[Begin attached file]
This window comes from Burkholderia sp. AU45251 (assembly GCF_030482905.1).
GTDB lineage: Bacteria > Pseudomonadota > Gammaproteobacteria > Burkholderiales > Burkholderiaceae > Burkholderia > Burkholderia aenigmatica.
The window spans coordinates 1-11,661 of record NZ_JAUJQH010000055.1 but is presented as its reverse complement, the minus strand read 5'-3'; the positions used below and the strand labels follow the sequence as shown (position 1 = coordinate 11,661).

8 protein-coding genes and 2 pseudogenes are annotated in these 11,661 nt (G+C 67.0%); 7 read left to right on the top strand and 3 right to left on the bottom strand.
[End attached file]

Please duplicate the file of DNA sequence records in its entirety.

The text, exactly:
This window comes from Burkholderia sp. AU45251 (assembly GCF_030482905.1).
GTDB lineage: Bacteria > Pseudomonadota > Gammaproteobacteria > Burkholderiales > Burkholderiaceae > Burkholderia > Burkholderia aenigmatica.
The window spans coordinates 1-11,661 of record NZ_JAUJQH010000055.1 but is presented as its reverse complement, the minus strand read 5'-3'; the positions used below and the strand labels follow the sequence as shown (position 1 = coordinate 11,661).

8 protein-coding genes and 2 pseudogenes are annotated in these 11,661 nt (G+C 67.0%); 7 read left to right on the top strand and 3 right to left on the bottom strand.